Eucalyptus Won't Be Left Behind In Network Virtualization
Like VMware and the OpenStack project, open source cloud player Eucalyptus has been adding virtualized networking to its approach.
Eucalyptus, the third, so-called ugly sister of open source cloud computing projects, gets less attention than OpenStack and CloudStack, but remains in contention to provide the software for the enterprise "private" cloud.
The "ugly sisters" were so named by a less than diplomatic VMware executive, Mathew Lodge, VP of cloud strategies, in an April blog on the VMware site. Eucalyptus was around before OpenStack and CloudWatch, making it the elder of the three. In the eyes of Eucalyptus CTO Rich Wolski, the company will yet emerge as the belle of the ball.
Wolski is the University of California at Santa Barbara computer science professor who started a project five years ago to build open source APIs. In 2007, there weren't many models to choose from. There was Amazon's EC2 and not much else. So Wolski and his students created open source alternative APIs for the AWS S3 and EC2 compute and a few other basic AWS services.
That move brought neither approval nor disapproval from Amazon Web Services, just a brooding, five-year silence until last March when Eucalyptus became the only private cloud software vendor to enter into a partnership with Amazon. By creating an open source alternative, Eucalyptus was helping customers build out their own clouds in a way that Amazon couldn't, while still building in Amazon compatibility. Amazon agreed to help Eucalyptus achieve compatibility and continues to do that.
"This agreement is going to accelerate our roadmap and help us maintain our compatibility with AWS," said CEO Marten Mickos at the time. And a total of $60 million in venture capital lined up behind the company by mid-April.
The firm has been criticized for focusing so early on Amazon APIs. But Wolski said he has read the code and found it incorporates some principles of API programming that are good for a major e-commerce site such as Amazon.com and also good for implementing cloud computing. For example, a cloud API doesn't allow a user to attempt to assemble many catalog items at once, then tell the e-commerce system to dump them all into a shopping cart. Instead, it gets the user to execute discrete steps, such as selecting and adding one item at a time to the cart. "It's important that each step succeed or fail in a way that unambiguous," said Wolski, and Amazon's cloud APIs require that as well.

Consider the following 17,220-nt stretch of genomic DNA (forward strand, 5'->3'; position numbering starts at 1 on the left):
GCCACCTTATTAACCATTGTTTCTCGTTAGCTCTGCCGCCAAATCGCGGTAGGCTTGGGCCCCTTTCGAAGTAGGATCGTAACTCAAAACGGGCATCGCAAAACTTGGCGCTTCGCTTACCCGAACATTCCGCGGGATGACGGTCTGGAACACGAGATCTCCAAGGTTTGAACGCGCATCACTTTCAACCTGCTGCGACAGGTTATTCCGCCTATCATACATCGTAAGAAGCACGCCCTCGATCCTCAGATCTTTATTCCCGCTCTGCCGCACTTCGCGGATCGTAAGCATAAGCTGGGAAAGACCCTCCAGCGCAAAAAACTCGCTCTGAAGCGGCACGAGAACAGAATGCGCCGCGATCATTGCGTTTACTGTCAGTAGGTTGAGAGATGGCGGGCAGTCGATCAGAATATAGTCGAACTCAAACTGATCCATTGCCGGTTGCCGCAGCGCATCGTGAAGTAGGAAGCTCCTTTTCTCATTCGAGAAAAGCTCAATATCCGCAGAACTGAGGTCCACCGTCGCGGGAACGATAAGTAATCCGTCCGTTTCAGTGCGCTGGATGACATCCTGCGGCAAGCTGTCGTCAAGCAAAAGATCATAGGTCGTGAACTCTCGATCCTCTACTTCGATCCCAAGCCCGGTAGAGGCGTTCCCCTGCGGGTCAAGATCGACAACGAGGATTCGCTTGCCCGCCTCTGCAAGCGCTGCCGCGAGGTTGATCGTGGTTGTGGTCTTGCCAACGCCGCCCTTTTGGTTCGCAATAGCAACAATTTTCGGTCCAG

Because the APIs are compatible, Eucalyptus users may build private cloud applications that call on in-house compute and storage services; they also can be run without change in the Amazon cloud. As a result, the Eucalyptus customer base is a heavy user of the hybrid cloud pattern, where an in-house application that is overtaxed by traffic and can spin up additional instances in the public cloud to absorb the load. About "90% of our customers have a hybrid computing plan; 30% to 40% are using the two together already," Wolski said.
That figure may go up in the second week of December when release 3.2 of the Eucalyptus code becomes available. Like VMware and the OpenStack project, Eucalyptus has been adding virtualized networking to its approach. It's implementing virtual nets by making use of the open source code Open vSwitch, now part of the Linux kernel, to manage communications between virtual machines on a shared host or between a virtual machine and the external network.
Wolski said he has read the code that Nicira produces and "can see why VMware is excited about Nicira," which it acquired for $1.26 billion last July. But Nicira's approach to virtualizing the network isn't the only way to accomplish that goal. Eucalyptus is building its own network virtualization layer that can use open source code Open vSwitches to set up virtual nets for VMs. Each virtual network will have individual characteristics as required, such as enhanced security or ultra-high performance, determined either by pre-programmed rules or a network administrator accessing the vSwitch from a network management console.
Eucalyptus' approach is simpler and easier to implement than Nicira's Network Virtualization Platform, which builds a network controller that can program vSwitches embedded in the network. Eucalyptus will use the vSwitch in the Linux kernel "to control the virtual network the same way Nicira does" without requiring all the added parts and create virtual local area nets as needed by each VM.
How much network virtualization will be ready for the next release versus waiting for a future release, Wolski wouldn't say at this point. But he said no single open source code project was going to be the only purveyor of virtualized nets deployed with virtual machines. OpenStack developers are addressing virtual networking through its Quantum Project, led by a former Nicira designer and development team leader, Dan Wendlandt.
Eucalyptus is positioned as a high availability, simple-to-implement set of cloud software, Wolski said. The 3.2 release will include a user interface that simplifies set up of a Eucalyptus private cloud. It will furnish more diagnostics on the cloud's operation and store the data in an added data warehouse, where it can perform analytics on them.
As compute, storage and networking become virtualized, the enterprise data center can begin to more closely resemble the large cloud suppliers and how they operate. When business users need a server, "the resource allocation burden is put on the cloud itself" in a Eucalyptus cloud. That frees up human administrators in the IT department.
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